Edith Katherine Spicer Jay, a writer of popular military tales, lived in Sandgate during the last ten years of her life. Miss Jay, who wrote under the pseudonym E. Livingston Prescott was the daughter of a Scottish barrister and grew up in a large house in Norfolk Street, Park Lane, London. With five great uncles who had served in the military, and in her role as the Honourable Lady Superintendent of the London Soldiers’ Home and Guards’ Home, she was well placed to hear stories of military heroism and barrack-room life.1

Although Edith had written stories from a child, it was only ‘when, after a tolerably varied experience of men and things, sick and well, bad and good she found herself on her couch for the remainder of her days’ that she began to write for publication.2 Crippled with rheumatoid arthritis, she bought a house at Sandgate, a coastal village ‘which prides itself on its amount of sunshine and its considerable immunity from sea-fogs’3 and it was here at Channel Bower, The Riviera Sandgate, that she wrote 18 novels of military adventure as well as stories for Young Woman magazine. Within a few years, Sandgate was hailed as the ‘author’s haven of repose’, being the home of writers such as H.G. Wells, Mrs Croker and Henry Hamilton.4

Given her military connections in London, it was not long before Edith took an active interest in Shorncliffe Barracks, situated not far from her house. Her novels, which involved plots of military men ‘made good’ were shared among the soldiers at Shorncliffe Barracks who enjoyed her ‘realistic study of military life’5 such as The Rip’s Redemption (1897); Scarlet and Steel (1897); and Redcoat Romances (1898). Her house was a home from home for the men, where she offered ‘smokes’ and refreshments. The ‘cavalry circle’, as they were known, could enjoy ‘good wholesome literature from her well-stocked library’, write letters, and listen to music played on her piano and Metzler organ.6 She was also involved in men’s sport, being the president of three football and two cricket teams.7

Many of Edith’s novels are set in barracks such as the Wellington Barracks, Westminster, the Regent’s Park Barracks and Hounslow, revealing how active she had been in military life before her life in Kent. There is little sense of her adopted county in these novels, although there are glimpses in some of her other works. The Apotheosis of Mr Tyrawley (1895), for example, is set in a fictional Claretown where the eponymous hero strikes out ‘across a parade, down on to the solitary beach. All along the sea-front lights were flashing from the great terraces – dinner parties, home circles, gatherings. Carriages rattling along the wind-swept road; for winter is the season at Claretown.’8 We will never know whether this was inspired by the Kentish coast, but we can sense it as ‘the wind sweeping from the downs cut like a knife, and the autumn mists lay low and chill.’9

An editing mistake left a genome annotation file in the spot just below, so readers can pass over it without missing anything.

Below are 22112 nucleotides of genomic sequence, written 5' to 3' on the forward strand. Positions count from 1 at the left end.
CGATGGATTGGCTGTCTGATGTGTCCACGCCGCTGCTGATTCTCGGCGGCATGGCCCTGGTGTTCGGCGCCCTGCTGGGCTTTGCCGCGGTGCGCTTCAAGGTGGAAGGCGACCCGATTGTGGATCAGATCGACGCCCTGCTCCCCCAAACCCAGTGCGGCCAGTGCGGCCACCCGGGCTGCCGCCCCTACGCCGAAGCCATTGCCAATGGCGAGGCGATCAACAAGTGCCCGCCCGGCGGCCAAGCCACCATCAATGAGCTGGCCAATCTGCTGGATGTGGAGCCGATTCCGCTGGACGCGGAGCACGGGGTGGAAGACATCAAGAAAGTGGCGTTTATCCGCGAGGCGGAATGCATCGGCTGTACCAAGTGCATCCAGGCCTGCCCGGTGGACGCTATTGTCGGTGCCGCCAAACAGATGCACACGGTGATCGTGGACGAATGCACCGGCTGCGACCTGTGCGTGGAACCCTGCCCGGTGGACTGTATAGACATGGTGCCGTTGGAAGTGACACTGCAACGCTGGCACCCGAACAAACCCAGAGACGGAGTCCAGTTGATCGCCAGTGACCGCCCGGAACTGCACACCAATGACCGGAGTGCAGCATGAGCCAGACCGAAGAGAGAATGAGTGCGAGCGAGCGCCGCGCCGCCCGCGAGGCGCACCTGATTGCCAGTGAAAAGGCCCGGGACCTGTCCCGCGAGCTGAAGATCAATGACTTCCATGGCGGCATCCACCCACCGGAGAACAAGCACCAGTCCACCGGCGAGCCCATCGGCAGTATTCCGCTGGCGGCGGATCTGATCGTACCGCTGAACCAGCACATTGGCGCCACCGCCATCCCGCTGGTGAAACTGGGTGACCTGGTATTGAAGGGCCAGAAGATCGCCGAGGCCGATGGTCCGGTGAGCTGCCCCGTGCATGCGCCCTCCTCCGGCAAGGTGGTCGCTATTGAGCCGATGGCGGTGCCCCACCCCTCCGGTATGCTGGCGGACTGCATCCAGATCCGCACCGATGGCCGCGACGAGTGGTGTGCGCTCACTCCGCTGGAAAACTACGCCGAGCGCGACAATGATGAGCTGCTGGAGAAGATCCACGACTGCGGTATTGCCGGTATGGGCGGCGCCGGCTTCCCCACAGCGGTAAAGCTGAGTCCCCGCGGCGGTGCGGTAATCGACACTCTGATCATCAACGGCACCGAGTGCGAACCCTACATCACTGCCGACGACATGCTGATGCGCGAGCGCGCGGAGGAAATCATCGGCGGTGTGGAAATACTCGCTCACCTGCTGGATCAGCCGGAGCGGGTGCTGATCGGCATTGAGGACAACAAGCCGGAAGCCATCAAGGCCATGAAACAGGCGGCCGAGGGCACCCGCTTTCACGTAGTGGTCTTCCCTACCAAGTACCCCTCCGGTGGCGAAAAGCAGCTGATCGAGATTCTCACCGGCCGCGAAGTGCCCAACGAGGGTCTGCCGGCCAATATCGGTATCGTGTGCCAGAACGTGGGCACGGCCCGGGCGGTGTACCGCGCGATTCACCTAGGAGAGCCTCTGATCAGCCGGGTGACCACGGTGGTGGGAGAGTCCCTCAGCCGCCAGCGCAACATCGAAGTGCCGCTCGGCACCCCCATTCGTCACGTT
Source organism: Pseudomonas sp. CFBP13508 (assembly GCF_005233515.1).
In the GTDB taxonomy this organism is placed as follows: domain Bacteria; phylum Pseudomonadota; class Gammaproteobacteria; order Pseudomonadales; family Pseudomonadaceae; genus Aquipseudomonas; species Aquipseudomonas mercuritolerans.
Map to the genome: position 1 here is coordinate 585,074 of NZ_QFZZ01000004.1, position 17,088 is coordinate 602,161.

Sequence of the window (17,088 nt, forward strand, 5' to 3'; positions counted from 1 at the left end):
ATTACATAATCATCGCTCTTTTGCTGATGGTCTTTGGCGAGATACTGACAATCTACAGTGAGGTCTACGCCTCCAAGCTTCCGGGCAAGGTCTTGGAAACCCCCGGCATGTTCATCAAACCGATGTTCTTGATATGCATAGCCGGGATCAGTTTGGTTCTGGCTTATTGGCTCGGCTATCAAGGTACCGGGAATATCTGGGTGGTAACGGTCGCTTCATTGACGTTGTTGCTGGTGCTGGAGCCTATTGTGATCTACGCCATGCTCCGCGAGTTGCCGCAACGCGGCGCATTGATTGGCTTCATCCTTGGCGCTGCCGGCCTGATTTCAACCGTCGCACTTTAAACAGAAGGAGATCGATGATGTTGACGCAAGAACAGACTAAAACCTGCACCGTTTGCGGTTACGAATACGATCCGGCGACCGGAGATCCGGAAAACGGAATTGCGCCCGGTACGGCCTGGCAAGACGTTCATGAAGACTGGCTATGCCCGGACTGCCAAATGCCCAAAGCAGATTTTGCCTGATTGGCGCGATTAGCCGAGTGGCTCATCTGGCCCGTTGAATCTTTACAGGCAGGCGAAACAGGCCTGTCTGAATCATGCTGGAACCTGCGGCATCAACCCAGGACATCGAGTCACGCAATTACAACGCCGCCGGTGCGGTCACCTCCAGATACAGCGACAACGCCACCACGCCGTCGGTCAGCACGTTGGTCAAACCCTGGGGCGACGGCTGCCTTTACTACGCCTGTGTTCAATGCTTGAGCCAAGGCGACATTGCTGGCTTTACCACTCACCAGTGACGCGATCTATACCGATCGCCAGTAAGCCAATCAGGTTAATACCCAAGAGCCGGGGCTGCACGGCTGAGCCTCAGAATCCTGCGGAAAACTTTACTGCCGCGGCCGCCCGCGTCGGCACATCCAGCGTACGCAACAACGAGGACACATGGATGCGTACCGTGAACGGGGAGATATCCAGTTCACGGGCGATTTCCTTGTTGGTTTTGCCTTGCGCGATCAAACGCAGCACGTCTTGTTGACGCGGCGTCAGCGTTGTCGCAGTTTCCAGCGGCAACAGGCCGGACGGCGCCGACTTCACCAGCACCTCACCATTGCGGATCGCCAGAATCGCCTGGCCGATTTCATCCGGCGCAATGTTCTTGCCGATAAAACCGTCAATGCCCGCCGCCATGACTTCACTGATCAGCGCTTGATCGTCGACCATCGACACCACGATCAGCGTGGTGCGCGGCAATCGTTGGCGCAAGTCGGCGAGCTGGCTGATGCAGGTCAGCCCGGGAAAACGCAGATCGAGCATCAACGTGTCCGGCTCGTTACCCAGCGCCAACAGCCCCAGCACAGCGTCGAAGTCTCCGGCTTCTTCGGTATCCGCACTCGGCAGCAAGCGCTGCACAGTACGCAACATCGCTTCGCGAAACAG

In later years Edith could be seen being pushed along in a bath chair by her secretary, Mr Cliff.

She died on the 3rd December 1901 and was buried with military honours at Shorncliffe Camp. The hearse bearing her coffin was draped with the union flag and followed by a procession of Coastguards and Cavalry. The string band of the Dragoons played the funeral march.10

This article was published: 1 August 2020.


  1. Schwartz, J.H. Jay, Edith Katherine Spicer [pseud. E. Livingston Prescott] Oxford Dictionary of National Biography, 2004. 

  2. The Literary Year Book of 1902

  3. The Climate and Baths of Great Britain, 1895, Macmillan. 

  4. Folkestone, Hythe, Sandgate & Cheriton Herald - Saturday 27 May 1899. 

  5. Westminster Gazette - Tuesday 25 May 1897. 

  6. Folkestone, Hythe, Sandgate & Cheriton Herald - Saturday 12 April 1902. 

  7. The Literary Year Book of 1902

  8. The Apotheosis of Mr Tyrawley, 166. 

  9. The Apotheosis of Mr Tyrawley, 8. 

  10. Folkestone Express, Sandgate, Shorncliffe & Hythe Advertiser - Wednesday 18 December 1901.